Simon Belmont is not an easy guy to impress. After fighting countless numbers of the undead, you think he’d be happy to find a magical blue orb that could help him on his quest. But the red-headed warrior just lets out an audible “Hmph!” as he throws the object over his shoulder without a second thought.
It’s a small touch of humor for a game — at least in the first hour or two that I played — that otherwise revels in the blood and gore of your fallen enemies.
Out on March 5, Castlevania: Lords of Shadow – Mirror of Fate is the Nintendo 3DS sequel to the 2010 console game Castlevania: Lords of Shadow, a reboot of publisher Konami’s decades-old vampire-killing franchise. The handheld exclusive also serves as a prequel to the upcoming console-only Castlevania: Lords of Shadow 2. All three games share the same developer: Mercury Steam.
It’s slightly confusing. But the only thing you really need to know is that vampires are bad and the Belmonts are (mostly) good.
A Belmont with attitude
“One of the things that we felt about Lords of Shadow is we’ve taken things a little too seriously,” said Mirror of Fate producer Dave Cox. “And we miss some of the humor that perhaps the series has had. We didn’t want to do it in a kind of obvious way. We wanted to be more subtle. We thought, ‘Let’s not take ourselves too seriously. Let’s have some fun.'”
Mirror of Fate’s Simon Belmont is the living embodiment of this newfound spirit. Though a burly man, Simon is able to perform great feats of strength and speed in combat. His trusty whip can attack enemies in front of him (with the Y button) or around him (with X). He can roll out of the way quickly and block weak attacks. If timed correctly, these blocks turn into counters that temporarily leave your enemy stunned.
Stunning an enemy opens up your throw attacks (right trigger), which differ depending on what you’re fighting. In the demo, I made Simon uppercut skeletons — who will taunt you with their bony fingers if you take too long to act — and snap the necks of lizard-like creatures. More complex combos unlock as you level up.
Though the combat looked flashy, that doesn’t mean it’s a cakewalk — Simon can only take a handful of hits before he’s on the brink of death. I found this out the hard way during a miniboss encounter with the staff-wielding Night Watchman (pictured in the gallery below), who effortlessly wiped my life bar away as I fought him head-on. So I switched to a hit-and-run tactic, attacking him once or twice before I rolled away to safety. I won with just a sliver of health left.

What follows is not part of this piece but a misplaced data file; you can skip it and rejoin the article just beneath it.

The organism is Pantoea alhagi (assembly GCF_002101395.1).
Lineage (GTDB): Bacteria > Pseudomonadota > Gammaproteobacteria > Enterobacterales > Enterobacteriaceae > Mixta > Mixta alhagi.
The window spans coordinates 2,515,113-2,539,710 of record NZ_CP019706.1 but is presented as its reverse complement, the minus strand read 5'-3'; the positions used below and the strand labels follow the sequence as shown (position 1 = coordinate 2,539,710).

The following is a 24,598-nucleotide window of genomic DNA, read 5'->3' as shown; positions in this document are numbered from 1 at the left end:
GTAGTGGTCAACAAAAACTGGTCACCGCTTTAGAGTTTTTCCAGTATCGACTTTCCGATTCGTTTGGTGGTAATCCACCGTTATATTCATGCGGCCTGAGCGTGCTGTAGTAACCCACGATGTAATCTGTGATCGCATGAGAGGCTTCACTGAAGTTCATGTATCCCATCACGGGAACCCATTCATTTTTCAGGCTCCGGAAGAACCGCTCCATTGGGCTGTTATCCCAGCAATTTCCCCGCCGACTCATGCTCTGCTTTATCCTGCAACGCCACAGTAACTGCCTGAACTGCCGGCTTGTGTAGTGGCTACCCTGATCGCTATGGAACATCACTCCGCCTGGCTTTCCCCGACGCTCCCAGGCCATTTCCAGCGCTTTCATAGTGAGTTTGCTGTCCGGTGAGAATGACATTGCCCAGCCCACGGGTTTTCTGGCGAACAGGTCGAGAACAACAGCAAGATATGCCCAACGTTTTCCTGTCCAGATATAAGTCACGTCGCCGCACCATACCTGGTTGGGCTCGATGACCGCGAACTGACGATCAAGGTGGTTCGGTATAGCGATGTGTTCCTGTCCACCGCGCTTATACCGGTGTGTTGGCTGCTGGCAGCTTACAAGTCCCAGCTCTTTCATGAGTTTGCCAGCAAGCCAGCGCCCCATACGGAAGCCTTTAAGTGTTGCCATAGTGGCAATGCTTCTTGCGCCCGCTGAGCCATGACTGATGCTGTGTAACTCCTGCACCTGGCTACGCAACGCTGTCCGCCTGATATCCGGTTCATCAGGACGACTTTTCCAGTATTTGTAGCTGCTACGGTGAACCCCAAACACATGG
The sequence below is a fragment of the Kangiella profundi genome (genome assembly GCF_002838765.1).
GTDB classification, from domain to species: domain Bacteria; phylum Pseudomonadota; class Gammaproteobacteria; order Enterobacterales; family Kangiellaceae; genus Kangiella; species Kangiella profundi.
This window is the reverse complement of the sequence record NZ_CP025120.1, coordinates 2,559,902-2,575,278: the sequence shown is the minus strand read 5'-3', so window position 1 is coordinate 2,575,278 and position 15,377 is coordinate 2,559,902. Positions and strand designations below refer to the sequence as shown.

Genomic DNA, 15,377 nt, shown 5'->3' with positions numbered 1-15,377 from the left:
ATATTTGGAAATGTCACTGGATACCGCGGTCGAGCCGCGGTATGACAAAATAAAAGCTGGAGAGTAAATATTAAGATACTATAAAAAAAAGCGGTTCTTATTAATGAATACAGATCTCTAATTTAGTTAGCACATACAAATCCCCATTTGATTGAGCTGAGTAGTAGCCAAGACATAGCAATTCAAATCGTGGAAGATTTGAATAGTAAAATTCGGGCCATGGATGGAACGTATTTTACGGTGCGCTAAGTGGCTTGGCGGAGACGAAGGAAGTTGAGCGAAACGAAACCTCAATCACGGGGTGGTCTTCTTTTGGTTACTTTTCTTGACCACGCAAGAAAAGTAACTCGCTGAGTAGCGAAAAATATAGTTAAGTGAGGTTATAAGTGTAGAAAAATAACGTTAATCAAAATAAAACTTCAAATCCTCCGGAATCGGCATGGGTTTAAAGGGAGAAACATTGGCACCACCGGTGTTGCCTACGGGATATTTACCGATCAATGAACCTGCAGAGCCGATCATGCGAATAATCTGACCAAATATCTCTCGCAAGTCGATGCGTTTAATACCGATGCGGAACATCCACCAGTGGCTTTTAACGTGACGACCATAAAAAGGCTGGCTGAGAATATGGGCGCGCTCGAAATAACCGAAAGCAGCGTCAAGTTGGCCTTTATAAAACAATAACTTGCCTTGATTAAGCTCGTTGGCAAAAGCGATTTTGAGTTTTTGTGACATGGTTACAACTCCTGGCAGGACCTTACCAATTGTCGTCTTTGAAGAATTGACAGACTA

Just because Mirror of Fate cuts loose in some areas doesn’t mean it loses the charm of previous Castlevania games. Due to the reboot, the developers now have a chance to tweak and expand upon the fiction in meaningful ways.
“[The story] has always remained a focus of the game,” said Cox. “That idea is just having the relationship between the Belmonts and Dracula explained. That’s something that — especially as a player of my age who grew up with the original games — was really Belmont gets Dracula, kills Dracula, but why? What’s going on there? What has happened? We’ve kind of taken the premise of it being a blood feud, and we’ve built upon that so the fate of the character — the fate of Gabriel’s decisions in Lords of Shadow — affect his son. And what Trevor does affects his son [Simon], and it’s kind of like through the ages, it’s kind of this blood feud that snowballs and snowballs and snowballs.”
It’s going to take some time to absorb it all, as you won’t understand the entire story by just finishing it once. You start off Mirror of Fate with Simon, then you’ll play as the half-vampire Alucard, and then as Trevor. Each playthrough will unlock different cutscenes that explain the character’s role in the tale.
“It’s not until the very last scene of the game that everything falls into place in terms of story,” said Cox. “It’s a bit like [the Christopher Nolan film] Memento, I suppose.”
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